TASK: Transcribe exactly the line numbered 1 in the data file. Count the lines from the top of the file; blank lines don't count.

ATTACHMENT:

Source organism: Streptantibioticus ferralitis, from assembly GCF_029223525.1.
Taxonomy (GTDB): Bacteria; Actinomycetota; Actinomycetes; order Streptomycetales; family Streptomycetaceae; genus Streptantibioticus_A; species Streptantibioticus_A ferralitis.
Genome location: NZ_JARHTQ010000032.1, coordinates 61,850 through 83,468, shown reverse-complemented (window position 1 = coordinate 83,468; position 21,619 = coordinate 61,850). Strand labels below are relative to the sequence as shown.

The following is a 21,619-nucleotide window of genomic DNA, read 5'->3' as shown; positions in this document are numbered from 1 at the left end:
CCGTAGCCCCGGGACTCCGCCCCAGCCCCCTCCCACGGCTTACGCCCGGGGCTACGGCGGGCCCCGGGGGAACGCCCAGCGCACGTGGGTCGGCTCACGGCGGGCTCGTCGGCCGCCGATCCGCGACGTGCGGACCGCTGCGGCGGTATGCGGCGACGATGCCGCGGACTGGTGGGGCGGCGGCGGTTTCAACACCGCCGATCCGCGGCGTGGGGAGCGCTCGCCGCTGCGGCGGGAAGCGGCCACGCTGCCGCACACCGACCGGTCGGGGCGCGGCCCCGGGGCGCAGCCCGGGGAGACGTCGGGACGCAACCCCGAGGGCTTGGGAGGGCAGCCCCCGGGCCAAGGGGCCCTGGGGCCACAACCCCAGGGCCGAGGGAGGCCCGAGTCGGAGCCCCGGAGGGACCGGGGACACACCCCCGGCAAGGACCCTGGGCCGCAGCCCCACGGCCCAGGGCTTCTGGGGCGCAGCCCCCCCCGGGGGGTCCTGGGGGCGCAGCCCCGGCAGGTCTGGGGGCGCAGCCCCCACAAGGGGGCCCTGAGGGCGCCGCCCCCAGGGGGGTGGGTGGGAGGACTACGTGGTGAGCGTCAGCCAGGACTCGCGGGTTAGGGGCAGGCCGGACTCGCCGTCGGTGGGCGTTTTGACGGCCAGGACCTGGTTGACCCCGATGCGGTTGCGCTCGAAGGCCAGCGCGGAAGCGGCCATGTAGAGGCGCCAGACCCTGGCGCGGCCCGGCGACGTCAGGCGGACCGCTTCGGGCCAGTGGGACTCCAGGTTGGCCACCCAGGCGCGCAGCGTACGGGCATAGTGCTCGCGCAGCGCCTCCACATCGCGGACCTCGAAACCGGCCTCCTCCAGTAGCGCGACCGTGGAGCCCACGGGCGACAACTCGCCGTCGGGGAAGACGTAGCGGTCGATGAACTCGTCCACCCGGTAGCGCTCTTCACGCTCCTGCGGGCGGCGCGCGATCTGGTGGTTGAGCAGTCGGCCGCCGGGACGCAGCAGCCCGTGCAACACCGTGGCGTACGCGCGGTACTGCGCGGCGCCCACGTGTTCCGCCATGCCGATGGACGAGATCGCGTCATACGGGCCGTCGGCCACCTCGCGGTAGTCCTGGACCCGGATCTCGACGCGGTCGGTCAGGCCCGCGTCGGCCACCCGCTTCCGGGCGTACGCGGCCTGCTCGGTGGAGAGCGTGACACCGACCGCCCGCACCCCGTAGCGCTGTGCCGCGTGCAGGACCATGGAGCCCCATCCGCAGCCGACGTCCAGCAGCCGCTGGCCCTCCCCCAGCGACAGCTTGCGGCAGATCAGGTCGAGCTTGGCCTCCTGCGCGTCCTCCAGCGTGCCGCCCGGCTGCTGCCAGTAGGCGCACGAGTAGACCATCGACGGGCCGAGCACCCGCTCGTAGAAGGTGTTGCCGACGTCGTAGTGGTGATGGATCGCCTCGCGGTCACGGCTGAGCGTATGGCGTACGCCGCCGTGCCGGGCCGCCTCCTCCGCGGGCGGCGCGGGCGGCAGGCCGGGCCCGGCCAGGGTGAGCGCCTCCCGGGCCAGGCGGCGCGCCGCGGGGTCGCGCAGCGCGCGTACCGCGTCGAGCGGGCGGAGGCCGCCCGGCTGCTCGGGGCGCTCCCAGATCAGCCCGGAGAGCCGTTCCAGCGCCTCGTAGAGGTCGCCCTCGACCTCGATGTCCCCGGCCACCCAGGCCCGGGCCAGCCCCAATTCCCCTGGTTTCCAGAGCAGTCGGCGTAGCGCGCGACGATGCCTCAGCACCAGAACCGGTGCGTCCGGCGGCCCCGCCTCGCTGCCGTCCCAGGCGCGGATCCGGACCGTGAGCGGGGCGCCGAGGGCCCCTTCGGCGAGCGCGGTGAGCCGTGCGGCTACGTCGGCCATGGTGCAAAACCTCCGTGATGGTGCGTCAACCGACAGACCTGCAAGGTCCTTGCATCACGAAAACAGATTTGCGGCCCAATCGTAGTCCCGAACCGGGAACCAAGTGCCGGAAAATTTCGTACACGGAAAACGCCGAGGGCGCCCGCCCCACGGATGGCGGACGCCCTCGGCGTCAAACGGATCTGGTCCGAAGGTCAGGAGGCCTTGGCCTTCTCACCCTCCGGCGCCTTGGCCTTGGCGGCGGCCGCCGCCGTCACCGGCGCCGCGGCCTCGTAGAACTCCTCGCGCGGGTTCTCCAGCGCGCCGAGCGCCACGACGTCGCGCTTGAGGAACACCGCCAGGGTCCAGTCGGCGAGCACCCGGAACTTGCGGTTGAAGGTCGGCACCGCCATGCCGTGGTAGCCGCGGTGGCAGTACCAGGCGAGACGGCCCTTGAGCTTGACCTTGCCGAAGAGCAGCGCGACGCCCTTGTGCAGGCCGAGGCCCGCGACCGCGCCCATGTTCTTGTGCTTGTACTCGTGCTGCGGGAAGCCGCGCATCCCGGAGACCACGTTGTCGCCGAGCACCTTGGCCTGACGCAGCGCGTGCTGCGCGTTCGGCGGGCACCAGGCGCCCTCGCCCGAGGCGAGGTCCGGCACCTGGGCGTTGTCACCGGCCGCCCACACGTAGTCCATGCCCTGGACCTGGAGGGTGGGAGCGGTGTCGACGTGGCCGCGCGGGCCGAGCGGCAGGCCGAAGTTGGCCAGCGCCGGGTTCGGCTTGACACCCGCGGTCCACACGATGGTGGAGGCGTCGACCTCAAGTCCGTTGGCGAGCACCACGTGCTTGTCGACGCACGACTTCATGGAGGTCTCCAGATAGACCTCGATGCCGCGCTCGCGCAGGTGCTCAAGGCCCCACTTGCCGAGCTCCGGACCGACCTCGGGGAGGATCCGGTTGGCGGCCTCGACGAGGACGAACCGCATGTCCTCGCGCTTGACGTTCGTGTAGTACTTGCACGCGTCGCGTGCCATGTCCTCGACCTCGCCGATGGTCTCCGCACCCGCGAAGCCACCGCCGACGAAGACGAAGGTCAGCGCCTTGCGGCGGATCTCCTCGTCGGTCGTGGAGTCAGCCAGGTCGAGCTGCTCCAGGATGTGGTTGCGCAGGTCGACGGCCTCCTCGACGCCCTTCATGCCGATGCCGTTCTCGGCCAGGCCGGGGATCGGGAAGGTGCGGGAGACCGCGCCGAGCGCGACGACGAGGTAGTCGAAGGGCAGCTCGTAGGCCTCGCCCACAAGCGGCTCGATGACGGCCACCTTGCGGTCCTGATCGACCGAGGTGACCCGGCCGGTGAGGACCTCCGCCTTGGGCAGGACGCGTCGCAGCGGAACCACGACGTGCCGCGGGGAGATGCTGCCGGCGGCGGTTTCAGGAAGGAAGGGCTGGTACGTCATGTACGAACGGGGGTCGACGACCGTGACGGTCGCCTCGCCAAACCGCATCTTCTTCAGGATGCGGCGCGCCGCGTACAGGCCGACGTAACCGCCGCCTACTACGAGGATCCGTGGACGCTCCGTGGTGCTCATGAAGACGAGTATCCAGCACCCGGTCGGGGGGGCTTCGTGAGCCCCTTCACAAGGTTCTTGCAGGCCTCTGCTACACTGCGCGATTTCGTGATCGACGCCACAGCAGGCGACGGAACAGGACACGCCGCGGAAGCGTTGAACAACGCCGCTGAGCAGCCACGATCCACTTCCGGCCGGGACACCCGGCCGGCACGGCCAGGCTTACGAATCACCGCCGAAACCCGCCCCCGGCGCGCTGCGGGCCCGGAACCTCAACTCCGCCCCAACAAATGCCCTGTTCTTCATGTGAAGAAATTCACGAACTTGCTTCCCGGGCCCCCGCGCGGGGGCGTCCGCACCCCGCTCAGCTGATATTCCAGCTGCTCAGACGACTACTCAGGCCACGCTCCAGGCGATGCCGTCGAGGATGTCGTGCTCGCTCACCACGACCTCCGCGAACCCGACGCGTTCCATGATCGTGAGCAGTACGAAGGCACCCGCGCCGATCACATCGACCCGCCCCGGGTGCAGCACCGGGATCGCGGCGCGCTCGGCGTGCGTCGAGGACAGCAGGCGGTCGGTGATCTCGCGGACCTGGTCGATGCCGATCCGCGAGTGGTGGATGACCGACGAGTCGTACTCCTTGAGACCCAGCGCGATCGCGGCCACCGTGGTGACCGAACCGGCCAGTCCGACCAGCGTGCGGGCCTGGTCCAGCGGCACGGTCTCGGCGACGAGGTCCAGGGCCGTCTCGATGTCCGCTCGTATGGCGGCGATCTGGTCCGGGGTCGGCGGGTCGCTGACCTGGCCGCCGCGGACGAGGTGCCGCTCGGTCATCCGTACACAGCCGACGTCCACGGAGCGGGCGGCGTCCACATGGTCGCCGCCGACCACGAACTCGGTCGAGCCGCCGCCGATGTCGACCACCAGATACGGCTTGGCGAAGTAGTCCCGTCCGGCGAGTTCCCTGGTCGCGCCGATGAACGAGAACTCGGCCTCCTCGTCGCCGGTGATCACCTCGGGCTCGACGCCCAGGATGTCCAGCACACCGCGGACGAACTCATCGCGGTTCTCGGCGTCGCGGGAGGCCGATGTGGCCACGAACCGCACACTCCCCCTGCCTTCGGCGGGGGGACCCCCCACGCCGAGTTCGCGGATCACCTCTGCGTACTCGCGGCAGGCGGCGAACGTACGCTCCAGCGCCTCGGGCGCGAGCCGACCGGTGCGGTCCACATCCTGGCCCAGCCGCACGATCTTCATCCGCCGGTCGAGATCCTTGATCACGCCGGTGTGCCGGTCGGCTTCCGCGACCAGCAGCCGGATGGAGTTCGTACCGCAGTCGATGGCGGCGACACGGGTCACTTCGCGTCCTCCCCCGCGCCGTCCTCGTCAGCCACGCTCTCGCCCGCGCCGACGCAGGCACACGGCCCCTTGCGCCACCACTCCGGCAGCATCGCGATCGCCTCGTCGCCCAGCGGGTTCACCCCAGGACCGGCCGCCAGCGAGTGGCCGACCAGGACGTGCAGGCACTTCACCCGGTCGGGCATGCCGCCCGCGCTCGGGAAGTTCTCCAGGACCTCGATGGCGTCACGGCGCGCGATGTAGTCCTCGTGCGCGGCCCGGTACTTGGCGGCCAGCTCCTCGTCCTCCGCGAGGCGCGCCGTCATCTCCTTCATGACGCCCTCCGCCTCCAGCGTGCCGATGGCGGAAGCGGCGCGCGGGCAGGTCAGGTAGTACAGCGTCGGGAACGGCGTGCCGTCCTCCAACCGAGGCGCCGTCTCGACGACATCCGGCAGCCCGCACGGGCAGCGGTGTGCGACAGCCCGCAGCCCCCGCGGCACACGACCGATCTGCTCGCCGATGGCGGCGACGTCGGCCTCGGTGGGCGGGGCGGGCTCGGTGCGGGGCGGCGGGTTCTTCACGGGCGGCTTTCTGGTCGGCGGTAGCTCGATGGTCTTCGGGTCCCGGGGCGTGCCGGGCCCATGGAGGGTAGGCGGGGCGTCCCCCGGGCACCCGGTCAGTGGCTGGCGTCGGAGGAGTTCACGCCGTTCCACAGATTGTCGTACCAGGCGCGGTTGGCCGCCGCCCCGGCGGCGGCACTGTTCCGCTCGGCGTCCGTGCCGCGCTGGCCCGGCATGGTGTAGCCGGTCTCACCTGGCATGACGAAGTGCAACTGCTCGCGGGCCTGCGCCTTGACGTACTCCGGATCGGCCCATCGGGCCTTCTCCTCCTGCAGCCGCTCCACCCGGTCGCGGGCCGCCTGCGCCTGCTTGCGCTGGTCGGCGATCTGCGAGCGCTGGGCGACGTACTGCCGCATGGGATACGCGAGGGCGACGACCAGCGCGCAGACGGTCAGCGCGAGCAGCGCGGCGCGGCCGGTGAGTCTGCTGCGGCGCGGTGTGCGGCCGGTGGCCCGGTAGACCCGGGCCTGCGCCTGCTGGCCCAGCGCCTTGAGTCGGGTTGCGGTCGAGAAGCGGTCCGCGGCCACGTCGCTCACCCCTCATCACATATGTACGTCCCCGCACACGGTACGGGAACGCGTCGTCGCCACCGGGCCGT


Source organism: Streptantibioticus ferralitis, from assembly GCF_029223525.1.